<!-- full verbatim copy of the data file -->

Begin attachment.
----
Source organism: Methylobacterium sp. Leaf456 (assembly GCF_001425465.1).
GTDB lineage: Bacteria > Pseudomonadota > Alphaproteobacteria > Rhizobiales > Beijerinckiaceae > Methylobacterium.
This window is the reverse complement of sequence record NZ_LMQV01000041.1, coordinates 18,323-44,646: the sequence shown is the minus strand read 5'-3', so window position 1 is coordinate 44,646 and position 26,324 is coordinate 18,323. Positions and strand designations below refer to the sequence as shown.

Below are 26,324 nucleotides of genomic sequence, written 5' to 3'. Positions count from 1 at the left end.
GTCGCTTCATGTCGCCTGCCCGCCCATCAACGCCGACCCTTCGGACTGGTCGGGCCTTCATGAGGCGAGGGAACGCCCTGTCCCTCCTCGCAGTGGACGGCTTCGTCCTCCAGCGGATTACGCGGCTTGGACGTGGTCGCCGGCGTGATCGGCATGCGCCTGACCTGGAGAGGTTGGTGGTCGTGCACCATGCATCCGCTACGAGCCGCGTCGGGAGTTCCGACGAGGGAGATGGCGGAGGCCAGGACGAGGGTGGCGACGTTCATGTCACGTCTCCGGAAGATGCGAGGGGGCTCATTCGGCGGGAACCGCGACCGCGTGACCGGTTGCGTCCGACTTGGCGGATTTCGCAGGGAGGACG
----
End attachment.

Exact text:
Source organism: Methylobacterium sp. Leaf456 (assembly GCF_001425465.1).
GTDB lineage: Bacteria > Pseudomonadota > Alphaproteobacteria > Rhizobiales > Beijerinckiaceae > Methylobacterium.
This window is the reverse complement of sequence record NZ_LMQV01000041.1, coordinates 18,323-44,646: the sequence shown is the minus strand read 5'-3', so window position 1 is coordinate 44,646 and position 26,324 is coordinate 18,323. Positions and strand designations below refer to the sequence as shown.

Below are 26,324 nucleotides of genomic sequence, written 5' to 3'. Positions count from 1 at the left end.
GTCGCTTCATGTCGCCTGCCCGCCCATCAACGCCGACCCTTCGGACTGGTCGGGCCTTCATGAGGCGAGGGAACGCCCTGTCCCTCCTCGCAGTGGACGGCTTCGTCCTCCAGCGGATTACGCGGCTTGGACGTGGTCGCCGGCGTGATCGGCATGCGCCTGACCTGGAGAGGTTGGTGGTCGTGCACCATGCATCCGCTACGAGCCGCGTCGGGAGTTCCGACGAGGGAGATGGCGGAGGCCAGGACGAGGGTGGCGACGTTCATGTCACGTCTCCGGAAGATGCGAGGGGGCTCATTCGGCGGGAACCGCGACCGCGTGACCGGTTGCGTCCGACTTGGCGGATTTCGCAGGGAGGACG